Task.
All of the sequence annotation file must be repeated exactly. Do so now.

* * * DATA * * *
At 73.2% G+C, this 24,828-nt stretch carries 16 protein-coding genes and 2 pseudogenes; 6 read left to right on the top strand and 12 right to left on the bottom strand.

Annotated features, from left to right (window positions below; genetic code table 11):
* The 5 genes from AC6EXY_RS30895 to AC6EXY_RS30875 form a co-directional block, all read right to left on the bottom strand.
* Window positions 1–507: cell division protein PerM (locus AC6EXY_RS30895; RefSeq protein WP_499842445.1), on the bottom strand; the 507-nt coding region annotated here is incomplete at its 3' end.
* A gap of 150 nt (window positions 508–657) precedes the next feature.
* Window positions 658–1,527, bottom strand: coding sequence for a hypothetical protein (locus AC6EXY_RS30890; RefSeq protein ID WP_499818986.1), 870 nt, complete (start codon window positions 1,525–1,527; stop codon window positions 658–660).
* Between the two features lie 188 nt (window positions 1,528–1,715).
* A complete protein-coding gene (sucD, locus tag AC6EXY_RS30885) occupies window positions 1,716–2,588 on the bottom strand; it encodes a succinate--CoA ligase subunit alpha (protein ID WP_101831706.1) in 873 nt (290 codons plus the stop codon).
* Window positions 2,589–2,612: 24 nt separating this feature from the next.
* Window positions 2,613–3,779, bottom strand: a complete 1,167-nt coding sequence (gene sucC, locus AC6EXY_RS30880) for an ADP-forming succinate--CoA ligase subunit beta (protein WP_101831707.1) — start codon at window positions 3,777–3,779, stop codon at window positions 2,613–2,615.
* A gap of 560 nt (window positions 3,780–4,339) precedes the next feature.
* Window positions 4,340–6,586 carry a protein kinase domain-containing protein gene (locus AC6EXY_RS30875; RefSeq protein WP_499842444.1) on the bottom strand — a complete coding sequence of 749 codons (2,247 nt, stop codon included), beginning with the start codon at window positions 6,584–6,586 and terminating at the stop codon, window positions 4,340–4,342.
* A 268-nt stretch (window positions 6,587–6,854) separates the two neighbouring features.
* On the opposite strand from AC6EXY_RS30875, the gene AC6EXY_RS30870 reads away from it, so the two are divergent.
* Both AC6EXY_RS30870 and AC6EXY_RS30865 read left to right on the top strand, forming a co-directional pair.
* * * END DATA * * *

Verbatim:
At 73.2% G+C, this 24,828-nt stretch carries 16 protein-coding genes and 2 pseudogenes; 6 read left to right on the top strand and 12 right to left on the bottom strand.

Annotated features, from left to right (window positions below; genetic code table 11):
* The 5 genes from AC6EXY_RS30895 to AC6EXY_RS30875 form a co-directional block, all read right to left on the bottom strand.
* Window positions 1–507: cell division protein PerM (locus AC6EXY_RS30895; RefSeq protein WP_499842445.1), on the bottom strand; the 507-nt coding region annotated here is incomplete at its 3' end.
* A gap of 150 nt (window positions 508–657) precedes the next feature.
* Window positions 658–1,527, bottom strand: coding sequence for a hypothetical protein (locus AC6EXY_RS30890; RefSeq protein ID WP_499818986.1), 870 nt, complete (start codon window positions 1,525–1,527; stop codon window positions 658–660).
* Between the two features lie 188 nt (window positions 1,528–1,715).
* A complete protein-coding gene (sucD, locus tag AC6EXY_RS30885) occupies window positions 1,716–2,588 on the bottom strand; it encodes a succinate--CoA ligase subunit alpha (protein ID WP_101831706.1) in 873 nt (290 codons plus the stop codon).
* Window positions 2,589–2,612: 24 nt separating this feature from the next.
* Window positions 2,613–3,779, bottom strand: a complete 1,167-nt coding sequence (gene sucC, locus AC6EXY_RS30880) for an ADP-forming succinate--CoA ligase subunit beta (protein WP_101831707.1) — start codon at window positions 3,777–3,779, stop codon at window positions 2,613–2,615.
* A gap of 560 nt (window positions 3,780–4,339) precedes the next feature.
* Window positions 4,340–6,586 carry a protein kinase domain-containing protein gene (locus AC6EXY_RS30875; RefSeq protein WP_499842444.1) on the bottom strand — a complete coding sequence of 749 codons (2,247 nt, stop codon included), beginning with the start codon at window positions 6,584–6,586 and terminating at the stop codon, window positions 4,340–4,342.
* A 268-nt stretch (window positions 6,587–6,854) separates the two neighbouring features.
* On the opposite strand from AC6EXY_RS30875, the gene AC6EXY_RS30870 reads away from it, so the two are divergent.
* Both AC6EXY_RS30870 and AC6EXY_RS30865 read left to right on the top strand, forming a co-directional pair.